The structure is rendered unique by its roof built with stone slabs (‘xorok’) supported by wooden beams, the arches used to support larger rooms, a spiral staircase in stone, stone fireplaces and chimney.

Moynihan House also incorporates two War Department markers, which deserve protection.

The study also reveals that one of these markers was obliterated during works on the Saint George’s promenade.

Dolphin House, which lies adjacent to Moynihan House, is presently used as a language school. This building’s façade has been covered in plaster and slightly altered and a third storey added to it.

Massive cave under Moynihan house

The negative impacts on cultural heritage envisioned in the report by Archeology Services Limited on Moynihan house are completely ignored in the non-technical summary of the Environment Impact Statement.

But the summary refers to the Għar Ħarq il-Ħammiem cave which  is located underneath part of Moynihan House. The report states that the site was examined by geologists and geo-technical engineers, who are of the opinion that it is possible for a new building to be erected in the area as long as appropriate measures are taken.

The original draft of the North Harbour Local Plan, published in 1999, had identified the Moynihan House area in St George’s Bay as a site for a car park. This was to be incorporated in commercial and residential facilities.

But the project was abandoned following a detailed study of the nearby cave, known as Ghar Harq il-Hammiem, which was commissioned by the Planning Authority and revealed that it was far larger than originally thought.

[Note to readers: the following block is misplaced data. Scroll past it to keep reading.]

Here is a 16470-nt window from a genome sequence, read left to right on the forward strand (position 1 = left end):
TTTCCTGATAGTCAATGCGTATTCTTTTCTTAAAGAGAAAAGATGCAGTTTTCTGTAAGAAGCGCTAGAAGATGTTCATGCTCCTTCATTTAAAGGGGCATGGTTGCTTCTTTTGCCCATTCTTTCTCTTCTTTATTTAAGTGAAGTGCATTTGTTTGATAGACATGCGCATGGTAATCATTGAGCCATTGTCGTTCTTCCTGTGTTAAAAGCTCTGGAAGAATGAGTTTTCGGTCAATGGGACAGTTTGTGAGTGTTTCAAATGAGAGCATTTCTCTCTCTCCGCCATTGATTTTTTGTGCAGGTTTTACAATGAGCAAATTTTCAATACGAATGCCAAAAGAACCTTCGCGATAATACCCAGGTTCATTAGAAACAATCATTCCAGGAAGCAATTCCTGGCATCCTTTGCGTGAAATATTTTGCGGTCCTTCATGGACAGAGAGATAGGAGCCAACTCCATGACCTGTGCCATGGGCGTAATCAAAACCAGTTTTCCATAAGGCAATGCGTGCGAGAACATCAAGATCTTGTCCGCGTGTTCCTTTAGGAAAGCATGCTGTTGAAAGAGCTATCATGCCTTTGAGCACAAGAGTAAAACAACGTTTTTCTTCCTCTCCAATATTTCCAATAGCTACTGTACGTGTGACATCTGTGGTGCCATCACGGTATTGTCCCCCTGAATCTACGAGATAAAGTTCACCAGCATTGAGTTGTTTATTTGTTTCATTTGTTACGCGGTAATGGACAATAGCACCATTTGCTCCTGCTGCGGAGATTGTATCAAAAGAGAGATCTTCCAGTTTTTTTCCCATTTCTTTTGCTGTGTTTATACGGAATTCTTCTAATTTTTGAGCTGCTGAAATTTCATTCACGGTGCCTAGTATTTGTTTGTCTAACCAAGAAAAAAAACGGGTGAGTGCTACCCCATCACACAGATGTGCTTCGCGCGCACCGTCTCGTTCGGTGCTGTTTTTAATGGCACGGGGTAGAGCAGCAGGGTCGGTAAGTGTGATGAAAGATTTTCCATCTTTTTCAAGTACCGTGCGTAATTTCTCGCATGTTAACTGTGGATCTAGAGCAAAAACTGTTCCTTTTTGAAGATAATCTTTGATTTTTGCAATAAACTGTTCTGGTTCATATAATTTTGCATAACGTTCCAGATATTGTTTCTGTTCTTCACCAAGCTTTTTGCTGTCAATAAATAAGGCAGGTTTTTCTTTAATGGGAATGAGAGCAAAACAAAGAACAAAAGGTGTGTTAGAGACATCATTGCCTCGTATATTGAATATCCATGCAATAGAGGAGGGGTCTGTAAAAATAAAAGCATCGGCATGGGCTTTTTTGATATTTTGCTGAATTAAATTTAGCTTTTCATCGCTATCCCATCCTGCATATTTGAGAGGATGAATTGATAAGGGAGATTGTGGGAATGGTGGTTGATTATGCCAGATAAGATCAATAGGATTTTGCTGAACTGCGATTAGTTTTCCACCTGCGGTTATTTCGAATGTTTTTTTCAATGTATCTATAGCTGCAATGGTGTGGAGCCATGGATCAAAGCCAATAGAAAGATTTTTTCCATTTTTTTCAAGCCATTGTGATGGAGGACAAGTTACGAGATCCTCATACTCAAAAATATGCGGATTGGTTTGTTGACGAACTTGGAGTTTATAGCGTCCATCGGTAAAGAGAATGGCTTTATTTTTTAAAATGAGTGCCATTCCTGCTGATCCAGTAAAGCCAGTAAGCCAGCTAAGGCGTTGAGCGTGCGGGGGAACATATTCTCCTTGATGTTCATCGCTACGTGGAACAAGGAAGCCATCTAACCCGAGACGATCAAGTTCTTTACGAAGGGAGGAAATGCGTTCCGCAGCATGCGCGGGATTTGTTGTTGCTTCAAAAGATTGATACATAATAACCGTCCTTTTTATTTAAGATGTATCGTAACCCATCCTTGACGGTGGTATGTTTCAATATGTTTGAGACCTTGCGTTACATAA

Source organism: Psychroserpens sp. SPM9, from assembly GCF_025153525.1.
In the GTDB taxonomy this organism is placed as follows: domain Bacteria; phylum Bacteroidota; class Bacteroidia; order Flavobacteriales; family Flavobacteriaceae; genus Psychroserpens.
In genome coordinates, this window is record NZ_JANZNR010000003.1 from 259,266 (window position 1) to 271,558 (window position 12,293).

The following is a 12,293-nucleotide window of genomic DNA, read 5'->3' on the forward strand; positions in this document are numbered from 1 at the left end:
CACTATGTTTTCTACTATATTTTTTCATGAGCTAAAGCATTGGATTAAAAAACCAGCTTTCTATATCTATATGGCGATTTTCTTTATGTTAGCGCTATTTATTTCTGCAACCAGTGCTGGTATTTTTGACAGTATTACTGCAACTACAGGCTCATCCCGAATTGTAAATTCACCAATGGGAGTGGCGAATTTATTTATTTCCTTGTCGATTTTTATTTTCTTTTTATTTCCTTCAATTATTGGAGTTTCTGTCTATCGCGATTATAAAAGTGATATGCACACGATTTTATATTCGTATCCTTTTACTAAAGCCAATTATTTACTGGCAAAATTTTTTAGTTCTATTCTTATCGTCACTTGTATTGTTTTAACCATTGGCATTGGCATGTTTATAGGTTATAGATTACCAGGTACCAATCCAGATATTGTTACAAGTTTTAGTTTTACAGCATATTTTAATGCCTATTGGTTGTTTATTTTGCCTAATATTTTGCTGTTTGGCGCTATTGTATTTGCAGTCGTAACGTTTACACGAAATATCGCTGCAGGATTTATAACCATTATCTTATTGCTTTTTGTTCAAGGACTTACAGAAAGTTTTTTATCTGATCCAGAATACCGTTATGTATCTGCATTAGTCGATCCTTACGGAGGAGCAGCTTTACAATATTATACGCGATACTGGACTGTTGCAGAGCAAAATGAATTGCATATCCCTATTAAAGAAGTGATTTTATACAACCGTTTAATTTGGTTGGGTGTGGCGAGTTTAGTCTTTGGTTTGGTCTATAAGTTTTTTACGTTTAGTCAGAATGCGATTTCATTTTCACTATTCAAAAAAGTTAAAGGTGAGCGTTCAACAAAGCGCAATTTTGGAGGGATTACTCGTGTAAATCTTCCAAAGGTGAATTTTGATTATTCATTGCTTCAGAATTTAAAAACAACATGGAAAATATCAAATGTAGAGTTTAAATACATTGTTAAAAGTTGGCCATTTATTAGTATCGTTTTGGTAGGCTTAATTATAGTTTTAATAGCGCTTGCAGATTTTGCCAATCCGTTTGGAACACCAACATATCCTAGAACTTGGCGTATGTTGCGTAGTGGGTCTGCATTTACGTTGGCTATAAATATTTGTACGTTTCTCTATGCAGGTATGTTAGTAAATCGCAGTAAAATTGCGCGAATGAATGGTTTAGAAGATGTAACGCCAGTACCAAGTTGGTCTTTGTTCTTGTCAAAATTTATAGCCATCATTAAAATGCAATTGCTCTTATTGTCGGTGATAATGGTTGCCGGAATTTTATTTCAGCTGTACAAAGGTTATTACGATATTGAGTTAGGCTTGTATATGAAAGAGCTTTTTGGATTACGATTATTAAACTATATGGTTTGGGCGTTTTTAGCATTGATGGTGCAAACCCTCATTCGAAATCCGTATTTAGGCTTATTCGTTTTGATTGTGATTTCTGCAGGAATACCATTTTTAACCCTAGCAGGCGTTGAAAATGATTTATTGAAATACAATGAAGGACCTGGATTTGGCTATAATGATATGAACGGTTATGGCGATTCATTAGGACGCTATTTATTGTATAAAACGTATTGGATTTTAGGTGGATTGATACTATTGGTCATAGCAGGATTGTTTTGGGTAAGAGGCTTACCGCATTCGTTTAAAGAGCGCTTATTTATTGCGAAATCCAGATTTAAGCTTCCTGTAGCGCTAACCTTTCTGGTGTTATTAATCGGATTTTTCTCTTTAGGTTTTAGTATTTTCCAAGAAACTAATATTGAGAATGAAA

The cave was found to open up and the water in it reached a depth of 52 metres below sea level. The surface of the water was found to be at a depth of 16 metres below sea level.

Development on the Villa Rosa area was foreseen in the local plan approved in 2006.  But the same local plan did not refer to any development on Moynihan house.

In 2009 Vic Bon, a company owned by Anton Camilleri, purchased Dolphin House and the Villa Rosa holiday complex from C.H. Bailey plc for €2.3 million and €29 million, respectively.

A profile of Moynihan house

Moynihan House was surely built before the 1860s because the plaque on the eastern façade indicates that in 1865 it was the birthplace of Berkeley G.A. Moynihan.

Berkeley Moynihan’s father, Andrew Moynihan, VC, a hero of the Crimean War, was posted to Malta in the 1830s with the Second Battalion of the King’s 8th Regiment where he was musketry instructor for the Island, and died from ‘Malta Fever’ in 1867.

His son became Lord Moynihan and became an internationally acclaimed surgeon who visited Malta a number of times during his career.

By the end of the Great War Moynihan held the rank of Major General in the British Army and had been chairman of the Army Advisory Board from 1916 and chairman of the council of consultants from 1916 to 1919.

In 1935, a year before his death, Moynihan founded the British Voluntary Euthanasia Society.

james
James Debono is MaltaToday's chief reporter on environment, planning and land use issues, ...